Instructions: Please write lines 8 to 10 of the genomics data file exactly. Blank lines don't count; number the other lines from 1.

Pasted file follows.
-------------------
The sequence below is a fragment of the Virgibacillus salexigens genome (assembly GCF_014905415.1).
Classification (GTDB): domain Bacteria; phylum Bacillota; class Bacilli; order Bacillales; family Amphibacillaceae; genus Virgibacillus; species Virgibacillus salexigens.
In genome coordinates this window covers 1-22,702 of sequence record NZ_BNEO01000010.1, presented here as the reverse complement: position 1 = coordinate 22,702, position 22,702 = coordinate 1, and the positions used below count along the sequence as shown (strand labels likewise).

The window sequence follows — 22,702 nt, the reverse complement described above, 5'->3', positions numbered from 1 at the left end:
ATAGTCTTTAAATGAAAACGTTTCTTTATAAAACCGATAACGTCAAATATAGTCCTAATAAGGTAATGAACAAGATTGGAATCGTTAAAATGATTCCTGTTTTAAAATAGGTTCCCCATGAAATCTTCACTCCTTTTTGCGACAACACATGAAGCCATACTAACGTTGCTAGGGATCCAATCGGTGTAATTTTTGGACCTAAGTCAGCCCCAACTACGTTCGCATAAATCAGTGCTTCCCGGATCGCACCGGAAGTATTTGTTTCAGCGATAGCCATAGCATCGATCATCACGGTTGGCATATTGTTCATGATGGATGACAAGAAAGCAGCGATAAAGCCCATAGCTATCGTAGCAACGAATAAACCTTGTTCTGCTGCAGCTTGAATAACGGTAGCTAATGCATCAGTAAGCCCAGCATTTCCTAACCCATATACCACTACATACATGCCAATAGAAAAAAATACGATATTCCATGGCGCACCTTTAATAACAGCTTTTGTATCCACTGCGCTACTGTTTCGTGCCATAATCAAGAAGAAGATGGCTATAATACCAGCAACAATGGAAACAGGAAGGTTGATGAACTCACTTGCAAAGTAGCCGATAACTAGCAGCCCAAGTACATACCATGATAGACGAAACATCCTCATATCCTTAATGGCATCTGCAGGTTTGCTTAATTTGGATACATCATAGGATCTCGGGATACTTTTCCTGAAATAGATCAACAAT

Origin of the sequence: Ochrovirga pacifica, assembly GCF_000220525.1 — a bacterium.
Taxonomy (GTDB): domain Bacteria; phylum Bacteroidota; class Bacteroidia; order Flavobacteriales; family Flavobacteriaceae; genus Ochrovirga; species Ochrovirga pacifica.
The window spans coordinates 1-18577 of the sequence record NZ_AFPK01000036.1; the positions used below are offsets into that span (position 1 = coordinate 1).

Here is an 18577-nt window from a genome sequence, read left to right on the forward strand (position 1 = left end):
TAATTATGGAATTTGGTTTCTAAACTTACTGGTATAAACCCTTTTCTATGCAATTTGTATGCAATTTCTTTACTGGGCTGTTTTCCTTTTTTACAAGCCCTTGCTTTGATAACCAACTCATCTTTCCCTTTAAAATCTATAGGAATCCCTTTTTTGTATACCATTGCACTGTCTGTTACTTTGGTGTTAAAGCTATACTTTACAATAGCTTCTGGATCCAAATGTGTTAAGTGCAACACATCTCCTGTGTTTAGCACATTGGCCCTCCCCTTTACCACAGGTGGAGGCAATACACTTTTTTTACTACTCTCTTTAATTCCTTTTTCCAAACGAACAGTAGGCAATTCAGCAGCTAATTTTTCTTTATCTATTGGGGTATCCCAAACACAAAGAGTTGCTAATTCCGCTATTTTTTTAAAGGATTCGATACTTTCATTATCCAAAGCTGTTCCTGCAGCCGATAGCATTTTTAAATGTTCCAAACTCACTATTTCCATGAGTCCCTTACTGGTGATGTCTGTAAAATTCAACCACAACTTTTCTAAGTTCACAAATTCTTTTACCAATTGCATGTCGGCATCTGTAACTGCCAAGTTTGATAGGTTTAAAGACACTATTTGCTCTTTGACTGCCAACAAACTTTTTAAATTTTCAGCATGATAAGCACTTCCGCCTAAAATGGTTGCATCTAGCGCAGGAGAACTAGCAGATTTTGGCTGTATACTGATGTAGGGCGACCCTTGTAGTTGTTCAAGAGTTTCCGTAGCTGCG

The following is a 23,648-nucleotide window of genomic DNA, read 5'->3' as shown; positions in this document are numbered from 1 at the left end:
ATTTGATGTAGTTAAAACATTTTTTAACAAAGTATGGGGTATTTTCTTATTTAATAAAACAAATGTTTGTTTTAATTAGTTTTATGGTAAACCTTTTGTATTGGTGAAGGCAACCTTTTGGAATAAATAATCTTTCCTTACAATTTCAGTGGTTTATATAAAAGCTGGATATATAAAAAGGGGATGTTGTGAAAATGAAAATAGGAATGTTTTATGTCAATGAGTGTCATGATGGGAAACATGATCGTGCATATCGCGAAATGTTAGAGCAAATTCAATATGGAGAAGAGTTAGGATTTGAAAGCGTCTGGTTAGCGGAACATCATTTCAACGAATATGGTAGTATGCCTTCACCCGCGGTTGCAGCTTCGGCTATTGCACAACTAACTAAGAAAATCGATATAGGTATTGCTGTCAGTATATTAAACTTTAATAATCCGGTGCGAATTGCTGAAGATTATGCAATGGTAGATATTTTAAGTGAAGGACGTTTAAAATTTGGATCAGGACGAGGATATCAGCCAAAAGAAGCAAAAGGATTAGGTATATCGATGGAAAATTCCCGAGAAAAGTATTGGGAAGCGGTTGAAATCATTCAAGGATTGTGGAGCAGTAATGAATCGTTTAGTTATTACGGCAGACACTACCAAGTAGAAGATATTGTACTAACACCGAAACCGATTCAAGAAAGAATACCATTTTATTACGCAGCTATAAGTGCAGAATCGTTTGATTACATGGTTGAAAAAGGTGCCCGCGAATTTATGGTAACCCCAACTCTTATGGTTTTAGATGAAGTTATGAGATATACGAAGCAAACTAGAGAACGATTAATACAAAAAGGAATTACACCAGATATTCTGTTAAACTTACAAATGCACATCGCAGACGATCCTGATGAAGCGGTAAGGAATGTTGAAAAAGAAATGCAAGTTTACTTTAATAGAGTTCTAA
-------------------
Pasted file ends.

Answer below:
The window spans coordinates 1-18577 of the sequence record NZ_AFPK01000036.1; the positions used below are offsets into that span (position 1 = coordinate 1).

Here is an 18577-nt window from a genome sequence, read left to right on the forward strand (position 1 = left end):
TAATTATGGAATTTGGTTTCTAAACTTACTGGTATAAACCCTTTTCTATGCAATTTGTATGCAATTTCTTTACTGGGCTGTTTTCCTTTTTTACAAGCCCTTGCTTTGATAACCAACTCATCTTTCCCTTTAAAATCTATAGGAATCCCTTTTTTGTATACCATTGCACTGTCTGTTACTTTGGTGTTAAAGCTATACTTTACAATAGCTTCTGGATCCAAATGTGTTAAGTGCAACACATCTCCTGTGTTTAGCACATTGGCCCTCCCCTTTACCACAGGTGGAGGCAATACACTTTTTTTACTACTCTCTTTAATTCCTTTTTCCAAACGAACAGTAGGCAATTCAGCAGCTAATTTTTCTTTATCTATTGGGGTATCCCAAACACAAAGAGTTGCTAATTCCGCTATTTTTTTAAAGGATTCGATACTTTCATTATCCAAAGCTGTTCCTGCAGCCGATAGCATTTTTAAATGTTCCAAACTCACTATTTCCATGAGTCCCTTACTGGTGATGTCTGTAAAATTCAACCACAACTTTTCTAAGTTCACAAATTCTTTTACCAATTGCATGTCGGCATCTGTAACTGCCAAGTTTGATAGGTTTAAAGACACTATTTGCTCTTTGACTGCCAACAAACTTTTTAAATTTTCAGCATGATAAGCACTTCCGCCTAAAATGGTTGCATCTAGCGCAGGAGAACTAGCAGATTTTGGCTGTATACTGATGTAGGGCGACCCTTGTAGTTGTTCAAGAGTTTCCGTAGCTGCG